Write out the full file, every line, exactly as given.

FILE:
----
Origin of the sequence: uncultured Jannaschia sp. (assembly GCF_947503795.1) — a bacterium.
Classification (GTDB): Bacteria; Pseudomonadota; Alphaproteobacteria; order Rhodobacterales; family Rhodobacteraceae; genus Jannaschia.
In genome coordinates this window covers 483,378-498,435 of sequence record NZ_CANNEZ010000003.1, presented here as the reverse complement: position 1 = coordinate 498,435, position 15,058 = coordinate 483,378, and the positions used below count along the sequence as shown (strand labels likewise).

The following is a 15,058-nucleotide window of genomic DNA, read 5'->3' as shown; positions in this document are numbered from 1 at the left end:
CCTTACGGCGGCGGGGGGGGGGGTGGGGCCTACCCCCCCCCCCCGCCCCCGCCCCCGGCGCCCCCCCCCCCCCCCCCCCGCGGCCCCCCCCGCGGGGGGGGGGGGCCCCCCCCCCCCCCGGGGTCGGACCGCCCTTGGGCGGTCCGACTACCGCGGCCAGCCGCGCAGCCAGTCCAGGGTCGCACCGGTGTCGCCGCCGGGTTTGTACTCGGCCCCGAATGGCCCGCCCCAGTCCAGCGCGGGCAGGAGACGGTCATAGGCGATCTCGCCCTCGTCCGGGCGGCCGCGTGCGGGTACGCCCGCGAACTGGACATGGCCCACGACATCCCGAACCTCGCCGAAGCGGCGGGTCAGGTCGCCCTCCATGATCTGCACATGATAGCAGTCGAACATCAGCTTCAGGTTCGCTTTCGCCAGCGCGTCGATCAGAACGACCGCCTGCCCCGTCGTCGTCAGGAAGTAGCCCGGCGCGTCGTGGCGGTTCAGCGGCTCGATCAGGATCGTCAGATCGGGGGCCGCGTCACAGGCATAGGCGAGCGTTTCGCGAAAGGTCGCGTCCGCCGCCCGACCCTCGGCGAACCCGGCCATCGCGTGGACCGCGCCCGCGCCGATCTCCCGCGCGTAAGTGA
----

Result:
Origin of the sequence: uncultured Jannaschia sp. (assembly GCF_947503795.1) — a bacterium.
Classification (GTDB): Bacteria; Pseudomonadota; Alphaproteobacteria; order Rhodobacterales; family Rhodobacteraceae; genus Jannaschia.
In genome coordinates this window covers 483,378-498,435 of sequence record NZ_CANNEZ010000003.1, presented here as the reverse complement: position 1 = coordinate 498,435, position 15,058 = coordinate 483,378, and the positions used below count along the sequence as shown (strand labels likewise).

The following is a 15,058-nucleotide window of genomic DNA, read 5'->3' as shown; positions in this document are numbered from 1 at the left end:
CCTTACGGCGGCGGGGGGGGGGGTGGGGCCTACCCCCCCCCCCCGCCCCCGCCCCCGGCGCCCCCCCCCCCCCCCCCCCGCGGCCCCCCCCGCGGGGGGGGGGGGCCCCCCCCCCCCCCGGGGTCGGACCGCCCTTGGGCGGTCCGACTACCGCGGCCAGCCGCGCAGCCAGTCCAGGGTCGCACCGGTGTCGCCGCCGGGTTTGTACTCGGCCCCGAATGGCCCGCCCCAGTCCAGCGCGGGCAGGAGACGGTCATAGGCGATCTCGCCCTCGTCCGGGCGGCCGCGTGCGGGTACGCCCGCGAACTGGACATGGCCCACGACATCCCGAACCTCGCCGAAGCGGCGGGTCAGGTCGCCCTCCATGATCTGCACATGATAGCAGTCGAACATCAGCTTCAGGTTCGCTTTCGCCAGCGCGTCGATCAGAACGACCGCCTGCCCCGTCGTCGTCAGGAAGTAGCCCGGCGCGTCGTGGCGGTTCAGCGGCTCGATCAGGATCGTCAGATCGGGGGCCGCGTCACAGGCATAGGCGAGCGTTTCGCGAAAGGTCGCGTCCGCCGCCCGACCCTCGGCGAACCCGGCCATCGCGTGGACCGCGCCCGCGCCGATCTCCCGCGCGTAAGTGA